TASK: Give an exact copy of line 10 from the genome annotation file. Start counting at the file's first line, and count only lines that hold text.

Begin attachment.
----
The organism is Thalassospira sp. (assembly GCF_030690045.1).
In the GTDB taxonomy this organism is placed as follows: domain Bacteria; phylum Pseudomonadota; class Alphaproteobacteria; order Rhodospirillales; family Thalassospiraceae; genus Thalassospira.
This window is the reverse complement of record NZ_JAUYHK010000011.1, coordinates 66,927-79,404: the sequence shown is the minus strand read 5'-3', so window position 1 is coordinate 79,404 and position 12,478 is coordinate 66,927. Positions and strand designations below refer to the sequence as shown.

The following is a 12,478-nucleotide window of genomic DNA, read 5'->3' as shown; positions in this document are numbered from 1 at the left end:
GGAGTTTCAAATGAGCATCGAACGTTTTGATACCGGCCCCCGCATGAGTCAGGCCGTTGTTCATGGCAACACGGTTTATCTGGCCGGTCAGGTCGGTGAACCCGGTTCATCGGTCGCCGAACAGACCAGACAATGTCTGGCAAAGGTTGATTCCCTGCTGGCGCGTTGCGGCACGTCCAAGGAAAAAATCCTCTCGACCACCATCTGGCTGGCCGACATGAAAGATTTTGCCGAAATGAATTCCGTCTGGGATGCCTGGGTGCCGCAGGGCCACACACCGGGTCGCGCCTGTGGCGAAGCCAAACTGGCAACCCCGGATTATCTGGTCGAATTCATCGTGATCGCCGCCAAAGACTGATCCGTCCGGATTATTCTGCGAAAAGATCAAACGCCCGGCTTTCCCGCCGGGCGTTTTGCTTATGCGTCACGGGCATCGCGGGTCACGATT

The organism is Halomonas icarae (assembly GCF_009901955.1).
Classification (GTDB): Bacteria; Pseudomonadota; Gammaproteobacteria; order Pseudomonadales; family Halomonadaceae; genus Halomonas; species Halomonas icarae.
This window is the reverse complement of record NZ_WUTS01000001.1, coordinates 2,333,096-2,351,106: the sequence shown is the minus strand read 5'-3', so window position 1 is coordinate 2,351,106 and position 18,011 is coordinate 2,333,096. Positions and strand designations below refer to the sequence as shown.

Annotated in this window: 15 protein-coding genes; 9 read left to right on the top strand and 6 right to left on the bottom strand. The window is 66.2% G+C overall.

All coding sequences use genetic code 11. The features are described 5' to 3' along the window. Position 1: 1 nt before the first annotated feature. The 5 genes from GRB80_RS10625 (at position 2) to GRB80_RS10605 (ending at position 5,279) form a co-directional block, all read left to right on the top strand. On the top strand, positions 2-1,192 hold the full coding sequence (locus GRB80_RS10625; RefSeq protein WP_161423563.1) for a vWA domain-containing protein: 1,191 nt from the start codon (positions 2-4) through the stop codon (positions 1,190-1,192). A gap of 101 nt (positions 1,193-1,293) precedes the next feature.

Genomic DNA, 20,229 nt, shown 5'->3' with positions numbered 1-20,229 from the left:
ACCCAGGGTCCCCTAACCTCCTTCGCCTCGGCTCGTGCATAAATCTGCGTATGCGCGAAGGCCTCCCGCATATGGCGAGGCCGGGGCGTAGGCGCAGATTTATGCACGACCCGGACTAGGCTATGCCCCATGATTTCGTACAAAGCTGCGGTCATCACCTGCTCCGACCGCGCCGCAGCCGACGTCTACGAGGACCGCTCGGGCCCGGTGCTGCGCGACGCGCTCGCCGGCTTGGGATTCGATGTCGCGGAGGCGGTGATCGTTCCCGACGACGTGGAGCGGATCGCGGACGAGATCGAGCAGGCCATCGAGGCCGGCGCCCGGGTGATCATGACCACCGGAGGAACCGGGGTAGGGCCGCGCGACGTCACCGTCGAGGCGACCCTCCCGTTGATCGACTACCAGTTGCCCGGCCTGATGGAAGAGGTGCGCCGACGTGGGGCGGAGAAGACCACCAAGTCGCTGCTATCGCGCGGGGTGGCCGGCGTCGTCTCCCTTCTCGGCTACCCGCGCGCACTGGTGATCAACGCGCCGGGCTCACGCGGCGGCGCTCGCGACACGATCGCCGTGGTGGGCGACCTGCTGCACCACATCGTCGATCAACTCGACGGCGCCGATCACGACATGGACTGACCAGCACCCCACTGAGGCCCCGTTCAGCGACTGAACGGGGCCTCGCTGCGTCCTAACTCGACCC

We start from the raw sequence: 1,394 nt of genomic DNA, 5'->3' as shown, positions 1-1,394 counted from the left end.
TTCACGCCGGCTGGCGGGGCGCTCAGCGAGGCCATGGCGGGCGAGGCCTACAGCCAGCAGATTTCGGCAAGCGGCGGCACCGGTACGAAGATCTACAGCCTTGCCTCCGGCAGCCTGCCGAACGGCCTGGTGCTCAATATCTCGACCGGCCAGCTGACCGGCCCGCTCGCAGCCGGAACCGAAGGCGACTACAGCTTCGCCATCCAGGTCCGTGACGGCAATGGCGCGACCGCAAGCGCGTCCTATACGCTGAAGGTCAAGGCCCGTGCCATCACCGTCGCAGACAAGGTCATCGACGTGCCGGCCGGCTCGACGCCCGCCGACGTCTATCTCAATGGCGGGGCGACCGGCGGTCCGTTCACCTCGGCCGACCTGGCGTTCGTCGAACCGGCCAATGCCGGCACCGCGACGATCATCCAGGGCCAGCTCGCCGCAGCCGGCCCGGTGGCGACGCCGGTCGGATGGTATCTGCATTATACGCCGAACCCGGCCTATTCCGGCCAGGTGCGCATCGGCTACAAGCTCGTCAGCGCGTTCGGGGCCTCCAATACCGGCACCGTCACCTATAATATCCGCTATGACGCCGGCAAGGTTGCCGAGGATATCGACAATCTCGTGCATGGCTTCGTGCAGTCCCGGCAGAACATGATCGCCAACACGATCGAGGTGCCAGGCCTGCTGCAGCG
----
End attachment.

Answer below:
All coding sequences use genetic code 11. The features are described 5' to 3' along the window. Position 1: 1 nt before the first annotated feature. The 5 genes from GRB80_RS10625 (at position 2) to GRB80_RS10605 (ending at position 5,279) form a co-directional block, all read left to right on the top strand. On the top strand, positions 2-1,192 hold the full coding sequence (locus GRB80_RS10625; RefSeq protein WP_161423563.1) for a vWA domain-containing protein: 1,191 nt from the start codon (positions 2-4) through the stop codon (positions 1,190-1,192). A gap of 101 nt (positions 1,193-1,293) precedes the next feature.